Published on 13 May 2022
Parkinson’s Disease is a neurological condition that is degenerative - there is no cure for Parkinson’s and the symptoms progressively become more debilitating in the later years. As seniors with Parkinson’s become more dependent on their loved ones for help with daily activities, caregivers may face the risk of physical and emotional burnout from their duties.
To avoid this, caregivers can find help through professional services that can ease the caregiving load and also optimise your loved ones’ potential to continue to enjoy quality of life.
Learn all about it in this article, or jump to the following sections:
Caregivers often have to put their own lives on hold to care for their loved ones full time. It can be a lonely and isolating experience, especially if you don't have help from other family members. That's why it's important to reach out for help when you need it.
NTUC Health has a suite of professional caregiving services to help seniors with Parkinson's live well and manage their symptoms through the different stages of the disease. Our care staff are specially trained to provide personalised care and support, so you can be assured that your loved one is in good hands.
In the early to mid stages of Parkinson’s, patients experience mild symptoms such as stiff trunk muscles, or have a slight tremor and slowness of movement. They may also take a longer time to move about and complete daily activities like bathing, changing clothes and preparing food.
As a caregiver, you may be worried to leave your elderly loved ones unattended during the day while you are at work. NTUC Health’s Senior Day Care programme offers centre-based day care to look after your loved one’s essential needs, including help with toileting, feeding, and moving about.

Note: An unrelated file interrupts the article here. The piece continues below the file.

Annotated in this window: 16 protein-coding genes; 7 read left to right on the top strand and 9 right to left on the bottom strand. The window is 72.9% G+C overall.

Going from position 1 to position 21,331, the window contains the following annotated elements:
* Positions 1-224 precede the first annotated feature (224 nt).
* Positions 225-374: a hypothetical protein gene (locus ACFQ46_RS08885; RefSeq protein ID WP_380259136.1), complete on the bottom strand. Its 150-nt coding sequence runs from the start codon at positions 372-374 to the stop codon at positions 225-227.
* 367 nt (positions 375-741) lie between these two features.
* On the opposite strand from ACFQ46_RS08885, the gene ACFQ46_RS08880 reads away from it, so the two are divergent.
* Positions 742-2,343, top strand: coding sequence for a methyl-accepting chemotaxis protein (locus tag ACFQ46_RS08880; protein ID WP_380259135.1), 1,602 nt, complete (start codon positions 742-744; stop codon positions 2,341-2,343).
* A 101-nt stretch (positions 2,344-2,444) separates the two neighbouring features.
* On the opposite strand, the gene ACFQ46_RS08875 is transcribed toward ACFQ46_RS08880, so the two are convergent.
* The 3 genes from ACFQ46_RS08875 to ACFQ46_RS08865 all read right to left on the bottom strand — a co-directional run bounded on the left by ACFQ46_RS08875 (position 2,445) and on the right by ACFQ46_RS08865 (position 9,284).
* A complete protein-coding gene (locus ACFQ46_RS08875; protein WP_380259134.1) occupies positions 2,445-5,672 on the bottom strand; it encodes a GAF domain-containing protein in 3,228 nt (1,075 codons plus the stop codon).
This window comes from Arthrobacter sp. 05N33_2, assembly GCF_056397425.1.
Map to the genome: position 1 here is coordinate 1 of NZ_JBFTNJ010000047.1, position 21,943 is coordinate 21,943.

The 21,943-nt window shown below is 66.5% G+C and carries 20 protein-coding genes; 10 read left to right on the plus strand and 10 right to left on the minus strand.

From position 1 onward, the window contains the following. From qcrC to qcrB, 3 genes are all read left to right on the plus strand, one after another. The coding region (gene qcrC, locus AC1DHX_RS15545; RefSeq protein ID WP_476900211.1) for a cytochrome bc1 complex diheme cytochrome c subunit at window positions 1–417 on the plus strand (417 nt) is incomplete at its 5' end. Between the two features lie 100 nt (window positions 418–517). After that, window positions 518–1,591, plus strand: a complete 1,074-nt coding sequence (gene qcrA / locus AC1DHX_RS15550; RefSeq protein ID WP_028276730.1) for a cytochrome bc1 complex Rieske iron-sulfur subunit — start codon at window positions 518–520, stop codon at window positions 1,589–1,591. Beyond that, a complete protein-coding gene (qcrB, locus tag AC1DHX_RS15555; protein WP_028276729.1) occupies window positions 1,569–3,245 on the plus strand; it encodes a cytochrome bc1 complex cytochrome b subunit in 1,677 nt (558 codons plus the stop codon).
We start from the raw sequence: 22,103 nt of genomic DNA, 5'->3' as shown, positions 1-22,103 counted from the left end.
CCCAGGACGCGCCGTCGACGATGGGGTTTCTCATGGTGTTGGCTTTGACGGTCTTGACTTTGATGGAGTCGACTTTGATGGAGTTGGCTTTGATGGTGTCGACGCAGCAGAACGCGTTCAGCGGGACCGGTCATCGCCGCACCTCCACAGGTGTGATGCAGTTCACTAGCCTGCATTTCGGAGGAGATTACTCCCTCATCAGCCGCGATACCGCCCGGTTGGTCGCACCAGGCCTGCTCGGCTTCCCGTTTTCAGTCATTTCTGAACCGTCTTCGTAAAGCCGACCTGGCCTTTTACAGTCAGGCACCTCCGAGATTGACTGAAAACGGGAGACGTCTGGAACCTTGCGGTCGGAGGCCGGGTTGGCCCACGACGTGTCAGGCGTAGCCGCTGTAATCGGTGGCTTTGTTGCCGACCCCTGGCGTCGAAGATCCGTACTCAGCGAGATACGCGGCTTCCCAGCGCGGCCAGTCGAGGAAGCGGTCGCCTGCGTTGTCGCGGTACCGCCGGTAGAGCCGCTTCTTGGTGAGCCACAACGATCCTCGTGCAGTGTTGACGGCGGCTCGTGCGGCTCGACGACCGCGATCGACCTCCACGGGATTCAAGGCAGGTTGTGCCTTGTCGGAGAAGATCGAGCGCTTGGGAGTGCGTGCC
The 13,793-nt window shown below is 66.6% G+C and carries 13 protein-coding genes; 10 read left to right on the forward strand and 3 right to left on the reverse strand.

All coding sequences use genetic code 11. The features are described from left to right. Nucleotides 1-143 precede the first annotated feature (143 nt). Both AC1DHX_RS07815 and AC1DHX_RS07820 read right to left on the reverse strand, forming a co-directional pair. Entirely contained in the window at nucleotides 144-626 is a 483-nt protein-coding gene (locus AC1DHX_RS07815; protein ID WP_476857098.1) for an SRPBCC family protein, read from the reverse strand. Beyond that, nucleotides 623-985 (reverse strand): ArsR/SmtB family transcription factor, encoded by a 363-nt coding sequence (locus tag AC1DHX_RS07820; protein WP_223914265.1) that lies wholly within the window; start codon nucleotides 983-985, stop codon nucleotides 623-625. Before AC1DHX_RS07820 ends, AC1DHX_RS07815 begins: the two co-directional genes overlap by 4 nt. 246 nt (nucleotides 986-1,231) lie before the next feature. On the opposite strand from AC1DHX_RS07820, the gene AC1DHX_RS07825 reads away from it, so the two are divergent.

They can also look forward to some of these fun and engaging activities to stay socially connected and active:
Visit our Senior Day Care page to learn about our services and fees, or drop us an enquiry with the form within the page.
As the disease progresses to its middle and late stages, seniors with Parkinson’s experience problems with balance and falls are more common, eventually to the point where they require assistive devices such as walking canes or wheelchairs. Their movement may become limited by stiffness of the body and they may require support to complete daily activities like dressing, moving about, toileting and showering.
With support from NTUC Health’s Home Care services, seniors with Parkinson's can continue to receive professional care at home, especially if they are unable to leave the house due to lack of wheelchair access or lifts at their home level.
Our Care Associates can visit your loved one’s home to attend to their daily needs, such as showering or meals, while our doctors and therapists can provide medical attention and therapy to manage their condition. Our private nurses and nurse associates are also able to visit to support Parkinson’s patients with tube feeding, wound management and administering of medication.
Visit our Home Care page to learn about our services and fees, or drop us an enquiry with the form within the page.